The sloped entrance walls will conceal people from people walking along South Carolina Avenue. This is a big security concern. 

Again, we understand security is a crucial element to the design of the entrance. 

The mechanical systems needs to be located on the roof. The existing HVAC system is on-grade and it’s very loud. Now you are doubling or tripling the amount of cooling and the HVAC will now be located in an echo chamber. 

That is an excellent point to raise. We are looking at the acoustical considerations of the mechanical equipment. We have both an acoustical engineer as well as a very talented mechanical engineer to analyze the sound attenuation of the equipment. We want the design to be “good neighbor” design. We will continue to refine the mechanical court with this feedback in mind.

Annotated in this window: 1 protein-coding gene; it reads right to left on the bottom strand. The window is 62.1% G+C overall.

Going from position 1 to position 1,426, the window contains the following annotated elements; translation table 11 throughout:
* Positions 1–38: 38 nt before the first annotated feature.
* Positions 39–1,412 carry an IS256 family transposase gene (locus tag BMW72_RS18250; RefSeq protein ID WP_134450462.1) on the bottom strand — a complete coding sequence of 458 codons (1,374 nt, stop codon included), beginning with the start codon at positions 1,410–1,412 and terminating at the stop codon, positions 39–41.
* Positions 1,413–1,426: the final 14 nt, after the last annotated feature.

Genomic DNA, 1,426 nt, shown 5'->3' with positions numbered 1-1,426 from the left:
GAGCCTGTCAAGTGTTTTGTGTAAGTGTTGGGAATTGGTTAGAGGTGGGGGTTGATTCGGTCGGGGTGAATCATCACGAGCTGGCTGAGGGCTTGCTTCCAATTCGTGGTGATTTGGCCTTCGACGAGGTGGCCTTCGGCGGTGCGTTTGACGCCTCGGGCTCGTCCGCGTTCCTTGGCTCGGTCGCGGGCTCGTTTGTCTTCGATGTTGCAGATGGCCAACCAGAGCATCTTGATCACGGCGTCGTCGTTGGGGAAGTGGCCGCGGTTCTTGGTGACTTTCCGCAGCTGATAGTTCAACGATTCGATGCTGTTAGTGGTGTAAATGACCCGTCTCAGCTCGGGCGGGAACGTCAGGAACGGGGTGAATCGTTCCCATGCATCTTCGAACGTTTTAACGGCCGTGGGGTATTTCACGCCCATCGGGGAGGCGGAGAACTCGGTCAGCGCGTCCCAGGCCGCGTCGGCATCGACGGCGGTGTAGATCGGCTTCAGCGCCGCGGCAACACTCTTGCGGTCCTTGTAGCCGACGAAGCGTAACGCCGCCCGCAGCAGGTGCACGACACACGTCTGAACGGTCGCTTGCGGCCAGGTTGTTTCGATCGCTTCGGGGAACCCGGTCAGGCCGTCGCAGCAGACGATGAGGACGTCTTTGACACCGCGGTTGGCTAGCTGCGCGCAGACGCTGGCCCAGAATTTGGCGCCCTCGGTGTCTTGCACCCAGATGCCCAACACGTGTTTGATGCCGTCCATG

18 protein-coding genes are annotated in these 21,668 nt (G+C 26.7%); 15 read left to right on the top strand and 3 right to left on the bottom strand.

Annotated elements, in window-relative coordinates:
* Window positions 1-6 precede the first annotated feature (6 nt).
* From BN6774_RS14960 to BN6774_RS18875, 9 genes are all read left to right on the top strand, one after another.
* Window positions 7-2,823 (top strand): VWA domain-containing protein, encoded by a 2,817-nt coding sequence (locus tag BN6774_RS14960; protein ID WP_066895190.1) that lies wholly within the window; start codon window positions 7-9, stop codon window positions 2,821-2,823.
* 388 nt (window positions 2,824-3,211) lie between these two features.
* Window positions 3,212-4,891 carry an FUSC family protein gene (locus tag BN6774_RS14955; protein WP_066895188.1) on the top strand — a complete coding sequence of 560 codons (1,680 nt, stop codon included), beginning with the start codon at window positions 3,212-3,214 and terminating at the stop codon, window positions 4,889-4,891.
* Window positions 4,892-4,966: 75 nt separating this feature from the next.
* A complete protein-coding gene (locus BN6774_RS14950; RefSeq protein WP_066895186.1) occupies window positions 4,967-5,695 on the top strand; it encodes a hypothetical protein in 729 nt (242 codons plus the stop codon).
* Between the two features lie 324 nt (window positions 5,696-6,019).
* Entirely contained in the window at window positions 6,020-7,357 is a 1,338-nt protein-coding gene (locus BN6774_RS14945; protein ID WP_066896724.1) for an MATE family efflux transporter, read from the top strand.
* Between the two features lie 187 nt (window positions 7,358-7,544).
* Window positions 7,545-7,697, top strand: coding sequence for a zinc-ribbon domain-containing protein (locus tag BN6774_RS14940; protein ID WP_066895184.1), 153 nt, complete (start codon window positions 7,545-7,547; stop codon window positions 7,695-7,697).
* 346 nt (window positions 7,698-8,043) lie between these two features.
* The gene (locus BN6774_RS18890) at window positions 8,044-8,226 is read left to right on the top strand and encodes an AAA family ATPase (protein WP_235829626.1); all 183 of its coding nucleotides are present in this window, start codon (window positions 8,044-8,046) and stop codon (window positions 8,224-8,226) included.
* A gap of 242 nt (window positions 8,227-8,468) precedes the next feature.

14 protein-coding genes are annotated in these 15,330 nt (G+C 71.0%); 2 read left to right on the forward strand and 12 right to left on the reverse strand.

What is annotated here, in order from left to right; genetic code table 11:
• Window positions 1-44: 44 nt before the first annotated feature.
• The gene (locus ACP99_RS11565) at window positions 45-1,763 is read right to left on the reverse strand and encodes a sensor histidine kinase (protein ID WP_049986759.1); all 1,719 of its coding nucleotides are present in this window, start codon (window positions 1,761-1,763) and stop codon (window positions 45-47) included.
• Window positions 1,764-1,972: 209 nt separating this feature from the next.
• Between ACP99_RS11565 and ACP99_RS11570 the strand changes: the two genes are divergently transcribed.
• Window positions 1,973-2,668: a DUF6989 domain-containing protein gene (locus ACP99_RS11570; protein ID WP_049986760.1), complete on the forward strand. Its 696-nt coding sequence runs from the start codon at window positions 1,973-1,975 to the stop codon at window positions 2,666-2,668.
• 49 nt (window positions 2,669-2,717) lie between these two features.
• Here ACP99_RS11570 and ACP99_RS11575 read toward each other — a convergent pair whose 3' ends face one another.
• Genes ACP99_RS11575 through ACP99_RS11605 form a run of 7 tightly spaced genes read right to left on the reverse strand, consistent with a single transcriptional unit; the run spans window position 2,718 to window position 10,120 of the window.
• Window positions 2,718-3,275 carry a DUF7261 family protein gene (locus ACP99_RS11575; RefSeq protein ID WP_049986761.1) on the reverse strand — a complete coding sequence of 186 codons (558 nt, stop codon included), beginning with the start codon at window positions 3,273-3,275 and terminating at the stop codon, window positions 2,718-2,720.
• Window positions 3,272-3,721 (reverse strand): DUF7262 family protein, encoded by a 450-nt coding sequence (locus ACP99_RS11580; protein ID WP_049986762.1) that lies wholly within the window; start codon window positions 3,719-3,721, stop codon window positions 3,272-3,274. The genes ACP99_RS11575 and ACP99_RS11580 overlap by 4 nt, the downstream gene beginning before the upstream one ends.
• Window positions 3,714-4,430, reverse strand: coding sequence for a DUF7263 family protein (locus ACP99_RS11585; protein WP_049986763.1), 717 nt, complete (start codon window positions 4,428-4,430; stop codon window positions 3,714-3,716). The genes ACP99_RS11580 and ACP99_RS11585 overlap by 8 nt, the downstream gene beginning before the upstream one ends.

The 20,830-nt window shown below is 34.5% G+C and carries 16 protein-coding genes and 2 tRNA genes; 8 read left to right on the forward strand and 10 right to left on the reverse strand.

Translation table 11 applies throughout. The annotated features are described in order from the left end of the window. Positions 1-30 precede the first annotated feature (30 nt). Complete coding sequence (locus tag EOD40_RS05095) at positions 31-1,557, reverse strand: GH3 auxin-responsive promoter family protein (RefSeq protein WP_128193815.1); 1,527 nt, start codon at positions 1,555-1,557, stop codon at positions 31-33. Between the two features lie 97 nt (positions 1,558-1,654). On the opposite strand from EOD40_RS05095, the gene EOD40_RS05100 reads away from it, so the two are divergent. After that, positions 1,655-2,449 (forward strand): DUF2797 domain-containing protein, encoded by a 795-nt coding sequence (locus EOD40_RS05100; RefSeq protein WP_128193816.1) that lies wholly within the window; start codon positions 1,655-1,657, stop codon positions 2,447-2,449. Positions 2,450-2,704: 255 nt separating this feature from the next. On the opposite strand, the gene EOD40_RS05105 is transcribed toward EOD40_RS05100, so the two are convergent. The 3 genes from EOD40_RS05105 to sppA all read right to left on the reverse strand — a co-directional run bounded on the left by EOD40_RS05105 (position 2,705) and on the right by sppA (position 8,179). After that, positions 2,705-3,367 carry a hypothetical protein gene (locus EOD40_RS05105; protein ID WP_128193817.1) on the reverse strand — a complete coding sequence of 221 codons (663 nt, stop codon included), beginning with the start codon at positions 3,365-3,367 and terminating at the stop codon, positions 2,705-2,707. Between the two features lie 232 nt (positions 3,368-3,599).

At one point there was a proposal to go directly beneath the Eastern Market Metro Plaza.  What happened with that proposal? 

We studied that proposal going into this process. We realized it was not possible for a host of reasons, including proximity to Metro. We can accomplish the requirements of the new library within the existing footprint which we think this presentation demonstrates. 

What will be the meeting and study spaces in this design? I am concerned about having a quiet place to read and study in the library. 

The library is designed in zones. The upper floor will be quiet – an adult space for quiet activities. The ground level will be much more of an active space with rooms you can book to study. Having quiet spaces and active spaces are crucial to any of our library renovations and new construction. We will make this presentation available online where you can study the floor plan.